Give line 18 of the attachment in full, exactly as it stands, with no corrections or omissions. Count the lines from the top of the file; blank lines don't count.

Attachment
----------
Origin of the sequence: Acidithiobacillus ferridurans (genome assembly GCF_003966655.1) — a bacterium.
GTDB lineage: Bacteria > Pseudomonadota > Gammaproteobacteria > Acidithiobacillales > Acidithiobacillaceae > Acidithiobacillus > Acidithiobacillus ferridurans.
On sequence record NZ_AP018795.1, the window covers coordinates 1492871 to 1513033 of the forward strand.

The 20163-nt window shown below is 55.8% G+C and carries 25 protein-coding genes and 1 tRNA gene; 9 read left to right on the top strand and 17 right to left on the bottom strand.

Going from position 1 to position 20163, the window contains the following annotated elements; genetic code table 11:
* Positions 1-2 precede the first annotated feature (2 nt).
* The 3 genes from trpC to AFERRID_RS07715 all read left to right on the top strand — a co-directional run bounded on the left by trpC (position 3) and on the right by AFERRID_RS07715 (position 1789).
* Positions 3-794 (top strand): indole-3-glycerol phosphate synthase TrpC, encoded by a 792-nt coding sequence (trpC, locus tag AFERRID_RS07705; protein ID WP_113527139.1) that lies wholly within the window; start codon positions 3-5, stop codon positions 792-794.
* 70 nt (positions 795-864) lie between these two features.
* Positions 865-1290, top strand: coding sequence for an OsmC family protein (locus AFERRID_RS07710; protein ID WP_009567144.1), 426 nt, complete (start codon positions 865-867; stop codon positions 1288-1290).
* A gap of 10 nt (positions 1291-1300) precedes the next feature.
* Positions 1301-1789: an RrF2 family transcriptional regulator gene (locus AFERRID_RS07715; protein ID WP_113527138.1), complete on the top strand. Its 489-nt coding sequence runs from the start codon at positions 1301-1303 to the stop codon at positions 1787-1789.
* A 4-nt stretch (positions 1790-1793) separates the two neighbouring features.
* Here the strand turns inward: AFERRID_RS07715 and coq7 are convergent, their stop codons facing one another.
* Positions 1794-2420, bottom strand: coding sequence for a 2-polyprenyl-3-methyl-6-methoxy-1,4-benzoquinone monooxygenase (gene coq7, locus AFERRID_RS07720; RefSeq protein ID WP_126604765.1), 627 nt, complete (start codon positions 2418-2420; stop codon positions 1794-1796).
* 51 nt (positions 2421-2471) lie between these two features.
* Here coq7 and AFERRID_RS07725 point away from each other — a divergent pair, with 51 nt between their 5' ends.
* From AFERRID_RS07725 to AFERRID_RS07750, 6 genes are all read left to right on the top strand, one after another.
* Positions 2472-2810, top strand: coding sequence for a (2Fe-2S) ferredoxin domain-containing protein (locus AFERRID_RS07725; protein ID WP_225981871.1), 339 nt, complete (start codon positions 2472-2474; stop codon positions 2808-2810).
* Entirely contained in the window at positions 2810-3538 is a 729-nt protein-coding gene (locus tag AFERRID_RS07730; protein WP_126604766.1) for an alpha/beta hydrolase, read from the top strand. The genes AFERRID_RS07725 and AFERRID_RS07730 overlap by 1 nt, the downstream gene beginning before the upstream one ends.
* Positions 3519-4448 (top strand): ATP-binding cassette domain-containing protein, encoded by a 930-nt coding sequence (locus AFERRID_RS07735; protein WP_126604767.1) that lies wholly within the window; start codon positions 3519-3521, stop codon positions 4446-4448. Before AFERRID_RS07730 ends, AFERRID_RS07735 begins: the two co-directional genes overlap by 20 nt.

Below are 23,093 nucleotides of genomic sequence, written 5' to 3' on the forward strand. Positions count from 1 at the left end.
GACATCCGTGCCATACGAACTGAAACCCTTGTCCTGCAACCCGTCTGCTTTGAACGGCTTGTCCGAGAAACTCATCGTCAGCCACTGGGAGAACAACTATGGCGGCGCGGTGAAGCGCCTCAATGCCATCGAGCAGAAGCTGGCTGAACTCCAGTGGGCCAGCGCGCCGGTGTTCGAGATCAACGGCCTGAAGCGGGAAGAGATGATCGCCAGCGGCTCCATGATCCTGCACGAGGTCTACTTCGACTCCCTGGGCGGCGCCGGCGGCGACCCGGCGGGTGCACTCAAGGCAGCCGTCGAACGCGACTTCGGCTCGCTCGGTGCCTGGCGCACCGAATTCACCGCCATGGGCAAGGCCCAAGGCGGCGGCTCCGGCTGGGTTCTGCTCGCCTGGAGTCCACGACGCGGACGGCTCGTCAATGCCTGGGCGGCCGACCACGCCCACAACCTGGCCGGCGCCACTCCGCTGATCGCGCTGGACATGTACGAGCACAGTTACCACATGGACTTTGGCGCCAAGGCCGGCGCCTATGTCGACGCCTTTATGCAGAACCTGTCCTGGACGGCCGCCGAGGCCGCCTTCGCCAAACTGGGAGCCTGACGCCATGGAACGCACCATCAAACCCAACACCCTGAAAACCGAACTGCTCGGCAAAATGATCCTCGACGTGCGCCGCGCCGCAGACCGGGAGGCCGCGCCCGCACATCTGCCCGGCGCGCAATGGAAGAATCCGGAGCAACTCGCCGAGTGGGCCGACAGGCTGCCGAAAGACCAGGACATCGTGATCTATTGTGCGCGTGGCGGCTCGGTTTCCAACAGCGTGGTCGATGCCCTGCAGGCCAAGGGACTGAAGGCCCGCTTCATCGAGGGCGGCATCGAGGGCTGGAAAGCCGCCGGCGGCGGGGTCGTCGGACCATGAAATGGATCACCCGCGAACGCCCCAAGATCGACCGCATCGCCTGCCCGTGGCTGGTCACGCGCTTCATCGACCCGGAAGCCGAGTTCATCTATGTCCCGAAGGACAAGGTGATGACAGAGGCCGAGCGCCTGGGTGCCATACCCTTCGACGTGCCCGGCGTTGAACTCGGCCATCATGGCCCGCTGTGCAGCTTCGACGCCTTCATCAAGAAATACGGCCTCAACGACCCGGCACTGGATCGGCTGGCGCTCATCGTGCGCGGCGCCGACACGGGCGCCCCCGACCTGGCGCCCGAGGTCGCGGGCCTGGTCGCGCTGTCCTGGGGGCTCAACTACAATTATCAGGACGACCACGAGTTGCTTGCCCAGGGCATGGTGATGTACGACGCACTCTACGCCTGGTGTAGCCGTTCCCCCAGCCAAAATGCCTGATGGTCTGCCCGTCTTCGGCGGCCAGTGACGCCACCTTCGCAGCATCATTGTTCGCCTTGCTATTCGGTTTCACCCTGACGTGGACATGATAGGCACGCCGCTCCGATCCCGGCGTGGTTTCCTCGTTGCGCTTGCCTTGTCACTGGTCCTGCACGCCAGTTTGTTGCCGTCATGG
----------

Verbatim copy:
* From AFERRID_RS07725 to AFERRID_RS07750, 6 genes are all read left to right on the top strand, one after another.